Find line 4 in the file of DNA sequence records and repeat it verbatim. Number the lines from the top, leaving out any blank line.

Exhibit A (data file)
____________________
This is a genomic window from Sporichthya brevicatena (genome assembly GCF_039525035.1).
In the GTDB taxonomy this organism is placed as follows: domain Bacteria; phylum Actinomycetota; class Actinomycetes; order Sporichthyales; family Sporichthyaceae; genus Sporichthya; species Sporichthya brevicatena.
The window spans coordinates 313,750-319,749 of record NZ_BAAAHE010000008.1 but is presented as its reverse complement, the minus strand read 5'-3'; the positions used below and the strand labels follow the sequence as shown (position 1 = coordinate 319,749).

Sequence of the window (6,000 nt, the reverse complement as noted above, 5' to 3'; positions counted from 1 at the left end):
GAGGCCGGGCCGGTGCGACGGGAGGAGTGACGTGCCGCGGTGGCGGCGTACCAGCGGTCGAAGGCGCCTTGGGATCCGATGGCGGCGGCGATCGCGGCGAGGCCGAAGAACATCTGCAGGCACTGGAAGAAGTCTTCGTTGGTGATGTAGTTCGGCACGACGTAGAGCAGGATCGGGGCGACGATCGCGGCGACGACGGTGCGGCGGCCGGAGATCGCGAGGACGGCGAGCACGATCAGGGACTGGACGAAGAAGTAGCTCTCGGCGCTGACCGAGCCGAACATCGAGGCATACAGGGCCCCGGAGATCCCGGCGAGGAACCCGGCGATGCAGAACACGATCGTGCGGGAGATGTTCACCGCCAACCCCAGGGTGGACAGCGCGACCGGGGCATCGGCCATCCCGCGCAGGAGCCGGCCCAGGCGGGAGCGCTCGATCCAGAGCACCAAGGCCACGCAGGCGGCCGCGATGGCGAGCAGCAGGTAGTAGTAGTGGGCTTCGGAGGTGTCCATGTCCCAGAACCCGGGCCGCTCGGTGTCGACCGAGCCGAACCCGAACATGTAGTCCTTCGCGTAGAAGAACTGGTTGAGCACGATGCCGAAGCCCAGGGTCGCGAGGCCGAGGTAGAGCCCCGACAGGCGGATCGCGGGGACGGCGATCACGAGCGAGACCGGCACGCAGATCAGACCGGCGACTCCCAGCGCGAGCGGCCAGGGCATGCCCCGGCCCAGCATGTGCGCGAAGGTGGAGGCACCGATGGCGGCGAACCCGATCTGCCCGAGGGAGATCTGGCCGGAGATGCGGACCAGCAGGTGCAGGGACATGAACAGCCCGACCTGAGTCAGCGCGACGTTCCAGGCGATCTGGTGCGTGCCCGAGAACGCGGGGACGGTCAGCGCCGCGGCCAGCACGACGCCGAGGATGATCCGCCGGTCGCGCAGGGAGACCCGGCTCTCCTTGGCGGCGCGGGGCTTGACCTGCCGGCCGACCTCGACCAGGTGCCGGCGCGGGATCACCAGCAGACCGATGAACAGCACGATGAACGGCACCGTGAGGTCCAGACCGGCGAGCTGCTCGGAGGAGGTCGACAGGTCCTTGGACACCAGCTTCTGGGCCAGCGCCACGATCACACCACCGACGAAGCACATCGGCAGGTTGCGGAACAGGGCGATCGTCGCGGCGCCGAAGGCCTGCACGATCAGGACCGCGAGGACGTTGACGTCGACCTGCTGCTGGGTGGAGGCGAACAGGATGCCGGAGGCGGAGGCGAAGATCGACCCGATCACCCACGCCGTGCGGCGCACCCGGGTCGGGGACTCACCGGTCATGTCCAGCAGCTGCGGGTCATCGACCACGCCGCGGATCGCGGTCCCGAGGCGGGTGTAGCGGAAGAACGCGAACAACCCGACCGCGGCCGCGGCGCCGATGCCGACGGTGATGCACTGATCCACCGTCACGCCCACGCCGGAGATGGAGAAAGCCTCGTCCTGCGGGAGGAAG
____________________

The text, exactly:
Sequence of the window (6,000 nt, the reverse complement as noted above, 5' to 3'; positions counted from 1 at the left end):